July 20, 2018

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Time for Judy Klassen to get back to serious business

Editorial

If MLA Judy Klassen gets her way — and let’s hope she doesn’t — it will be forbidden inside the legislature to mention the past misdeeds of Wab Kinew.

Ms. Klassen has asked the Speaker to prevent members of the provincial government from bringing up Mr. Kinew’s history during debates in the chamber. Speaker Myrna Driedger has reserved her decision on the Kewatinook MLA’s request to refer the matter to a legislature committee.

Ms. Klassen’s support for Mr. Kinew is not based on party lines: she’s a Liberal, he’s leader of the New Democratic Party. But both are Indigenous — and race is her stated reason for trying to protect Mr. Kinew from his past.

“I am trying to build my people up... there are many within our communities who do have criminal backgrounds but have worked hard to turn their lives around.”

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If MLA Judy Klassen gets her way — and let’s hope she doesn’t — it will be forbidden inside the legislature to mention the past misdeeds of Wab Kinew.

Ms. Klassen has asked the Speaker to prevent members of the provincial government from bringing up Mr. Kinew’s history during debates in the chamber. Speaker Myrna Driedger has reserved her decision on the Kewatinook MLA’s request to refer the matter to a legislature committee.

WAYNE GLOWACKI / WINNIPEG FREE PRESS</p><p>Liberal MLA Judy Klassen</p>

WAYNE GLOWACKI / WINNIPEG FREE PRESS

Liberal MLA Judy Klassen

Ms. Klassen’s support for Mr. Kinew is not based on party lines: she’s a Liberal, he’s leader of the New Democratic Party. But both are Indigenous — and race is her stated reason for trying to protect Mr. Kinew from his past.

"I am trying to build my people up... there are many within our communities who do have criminal backgrounds but have worked hard to turn their lives around."

It should be noted that Ms. Klassen’s exasperation with the government is understandable. With frustrating frequency, when NDP members try to debate important issues, the government will sidestep by pointing to the personal past of Mr. Kinew.

Yes, the Pallister government should dwell less on Mr. Kinew’s past and focus more on the issues. But no, Ms. Klassen, they shouldn’t be gagged.

Suggesting Mr. Kinew should be treated differently because of his race has the echo of the 1999 Gladue court decision, which commendably impels Canadian judges to take note of systemic or background factors when determining sentences for Indigenous offenders.

There are two reasons, though, why Mr. Kinew doesn’t fit the cultural-clemency spirit of Gladue.

First, Mr. Kinew chose to enter public life and knew, as leader of the Opposition, he would be the point person in spirited and confrontational debates in the legislative chamber.

Second, Mr. Kinew’s opponents are only repeating information that he himself has discussed openly. His 2015 memoir recounts instances of impaired driving and assaulting a cab driver. He has also addressed his more recent homophobic and misogynistic social media posts and rap lyrics.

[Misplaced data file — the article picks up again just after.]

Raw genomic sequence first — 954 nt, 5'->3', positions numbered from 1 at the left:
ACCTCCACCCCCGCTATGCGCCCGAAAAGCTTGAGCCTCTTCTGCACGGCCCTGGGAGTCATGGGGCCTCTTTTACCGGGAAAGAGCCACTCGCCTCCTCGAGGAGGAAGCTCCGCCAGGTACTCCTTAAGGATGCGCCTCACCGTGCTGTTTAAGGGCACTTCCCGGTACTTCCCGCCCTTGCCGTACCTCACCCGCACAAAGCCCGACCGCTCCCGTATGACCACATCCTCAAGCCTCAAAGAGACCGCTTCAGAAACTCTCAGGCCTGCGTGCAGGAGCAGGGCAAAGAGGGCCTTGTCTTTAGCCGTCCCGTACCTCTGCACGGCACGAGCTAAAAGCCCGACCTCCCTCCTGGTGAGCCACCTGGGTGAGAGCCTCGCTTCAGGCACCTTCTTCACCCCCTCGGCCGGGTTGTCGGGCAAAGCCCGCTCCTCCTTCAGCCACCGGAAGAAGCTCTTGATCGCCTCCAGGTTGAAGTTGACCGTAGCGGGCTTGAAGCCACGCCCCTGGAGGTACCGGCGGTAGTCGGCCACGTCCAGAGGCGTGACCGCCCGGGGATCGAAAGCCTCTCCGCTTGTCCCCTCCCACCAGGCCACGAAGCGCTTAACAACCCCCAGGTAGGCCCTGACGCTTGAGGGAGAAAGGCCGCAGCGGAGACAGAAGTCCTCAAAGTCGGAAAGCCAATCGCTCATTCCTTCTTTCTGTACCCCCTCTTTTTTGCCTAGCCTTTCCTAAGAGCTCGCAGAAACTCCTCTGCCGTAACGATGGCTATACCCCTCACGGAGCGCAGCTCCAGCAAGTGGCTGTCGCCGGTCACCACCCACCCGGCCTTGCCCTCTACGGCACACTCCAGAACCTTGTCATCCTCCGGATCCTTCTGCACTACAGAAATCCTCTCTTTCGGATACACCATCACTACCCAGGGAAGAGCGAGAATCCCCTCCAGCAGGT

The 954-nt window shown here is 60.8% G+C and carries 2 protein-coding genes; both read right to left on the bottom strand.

Mr. Kinew’s backstory has shaped his public image as a leader who has turned his life around; he can’t be surprised political opponents will question the sincerity of his self-proclaimed redemption.

Ms. Klassen seems to believe enforced erasure of Mr. Kinew’s criminal past during legislative discussions will make him a better role model for Indigenous people. Perhaps the opposite is true. If Mr. Kinew rises above the personal shots, as he seems capable of doing, his determination might be an inspiration to others who are dogged by a criminal past and must persuade a skeptical community that their turnaround is sincere.

Ms. Klassen has previously made valuable contributions in the legislature. Shortly after being elected, she was lauded by all parties for openly discussing tragedies that have afflicted her family because of their Indigenous background. And her work on a municipal anti-harassment bill was applauded by the Association of Manitoba Municipalities.

But her attempt this week to protect the NDP leader represents the third time recently she has risen to public attention on disappointingly trivial matters. Last week, she joined NDP members who accused Premier Brian Pallister of glaring at them. And she apologized Friday for saying a highway crash that left Independent MLA Steven Fletcher a quadriplegic was "a gift," explaining later that she doesn’t see disabilities in a negative way, but believes "that person has been gifted in some miraculous way."

What has been missing from Ms. Klassen’s recent forays into the spotlight has been her previous focus on the more substantial issues facing Manitobans.

It’s time to get back to business.

Editorials are the consensus view of the Winnipeg Free Press’ editorial board.

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